Saudi Arabia is Unfazed by F1 Criticism: An Inside Look

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This past weekend, Jeddah held its third grand prix event in 16 months, which raised concerns about why F1 is hosting a race there. On the day of the event, an organization focused on human rights (called Reprieve) made public their disagreement with Saudi Arabia’s actions.

Maya Foa, a director at the Reprieve organization, said that even though people talk about positive values and how to make things better, Formula 1 (F1) never really talked seriously about human rights or how the sport can be used to cover up bad stuff that’s done by cruel governments.

She also mentioned that in the past two weeks, there have been at least 13 executions in Saudi Arabia, including a dad of 8 whose case was brought to light by United Nations experts and British politicians.

The Saudi government has decided to carry out executions just before the Jeddah Grand Prix. They think that nobody will speak up and F1’s bright lights will take attention away from this terrible act of violence.

A group of 21 organizations that care about protecting people’s rights, and some unions, wrote a letter asking the person in charge of Formula 1 (F1) racing to be more careful when they have races in countries like Saudi Arabia and Bahrain. They worry these countries might use this sport as an excuse to hide things happening with human rights abuses. After the letter was sent, Reprieve agreed with what it said.

People all around the world worry about human rights, including those in Saudi Arabia. The country thinks that having F1 races is a good way to show the outside world what’s happening on the inside and give it a chance to improve. They know they need to make changes and be better, which is why they host races like F1.

Recently, something exciting started happening at King Abdulaziz International Airport. They began playing a video about a young girl who wanted to race in Formula One (F1) and succeeded. This is special because five years ago, women weren’t allowed to drive cars in her country – so it means that people’s thoughts and opinions are gradually changing.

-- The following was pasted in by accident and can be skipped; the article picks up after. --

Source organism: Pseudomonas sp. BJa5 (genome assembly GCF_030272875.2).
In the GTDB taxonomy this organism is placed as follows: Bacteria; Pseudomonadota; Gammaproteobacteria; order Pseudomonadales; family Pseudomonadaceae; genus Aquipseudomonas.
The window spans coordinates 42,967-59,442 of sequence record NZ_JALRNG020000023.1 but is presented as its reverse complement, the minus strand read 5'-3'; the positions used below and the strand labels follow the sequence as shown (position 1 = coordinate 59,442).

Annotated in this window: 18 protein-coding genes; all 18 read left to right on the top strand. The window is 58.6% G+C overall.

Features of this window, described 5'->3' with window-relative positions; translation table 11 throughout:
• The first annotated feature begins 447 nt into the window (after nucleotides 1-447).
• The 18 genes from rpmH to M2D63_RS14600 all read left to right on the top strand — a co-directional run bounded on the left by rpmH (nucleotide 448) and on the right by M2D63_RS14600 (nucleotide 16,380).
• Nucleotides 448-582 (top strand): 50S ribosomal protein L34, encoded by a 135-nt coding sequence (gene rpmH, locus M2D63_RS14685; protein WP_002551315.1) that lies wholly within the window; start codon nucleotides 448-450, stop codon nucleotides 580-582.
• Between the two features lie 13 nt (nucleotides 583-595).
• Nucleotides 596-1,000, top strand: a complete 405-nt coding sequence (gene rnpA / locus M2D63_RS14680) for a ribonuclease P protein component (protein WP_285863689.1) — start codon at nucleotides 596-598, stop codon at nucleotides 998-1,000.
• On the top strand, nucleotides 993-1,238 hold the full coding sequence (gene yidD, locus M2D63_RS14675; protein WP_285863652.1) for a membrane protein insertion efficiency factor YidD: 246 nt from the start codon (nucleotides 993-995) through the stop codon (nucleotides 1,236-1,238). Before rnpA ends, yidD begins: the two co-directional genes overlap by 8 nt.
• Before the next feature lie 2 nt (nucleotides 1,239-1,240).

The Saudi government, hosting major events like F1, is not trying to make its name known across the world. Instead they are focused on delivering benefits to their mostly youthful population. Last weekend at the F1 race, Minister of Sports Prince Abdulaziz bin Turki Al Faisal spoke about how investing in such events makes a positive difference for people back home – despite criticism from outside countries.

“We are hosting these activities to give young people something fun to do,” he said.

Most of the people in Saudi Arabia are younger than 40 years old, and there’s lots of them who want to participate in karting or rallying. Also, Aramco is linked with F1 which means we can now take part in the F1 in Schools programme.

“Lots of people are really excited about our kingdom hosting an event like this. It’s awesome to witness the huge sense of participation from everyone in the community! We couldn’t have done it without putting on such a cool show for everyone to take part in.”

It’s only been three years since F1 racing arrived in Saudi Arabia, so we still have some work to do before it feels completely normal here like other nations where they’ve been having these events for ages.

Prince Abdulaziz says that sports like boxing have had a really positive effect in Saudi Arabia. Before 2019, when they hosted the Joshua/Ruiz Jr. world title fight, there were only six gyms with boxing in Saudi Arabia. But after the fight, they have 57 gyms and 300% more people participating in the sport!

At the start of the race, four drivers named Sergio Perez (Red Bull Racing RB19), Fernando Alonso (Aston Martin AMR23), and George Russell (Mercedes F1 W14) were ready to go along with the rest of the racers. Steven Tee took a picture of them for the F1Flow Images.

Hosting F1 races can have major benefits for motorsports in general including getting more kids interested to drive fast cars or even race one day! Parents bring their children to watch these events, and they leave feeling amazed and own an even bigger interest in racing.

“We can see these positive benefits in our daily lives, but many people haven’t talked about them. We’re most concerned with how to help the people and give them what they need.”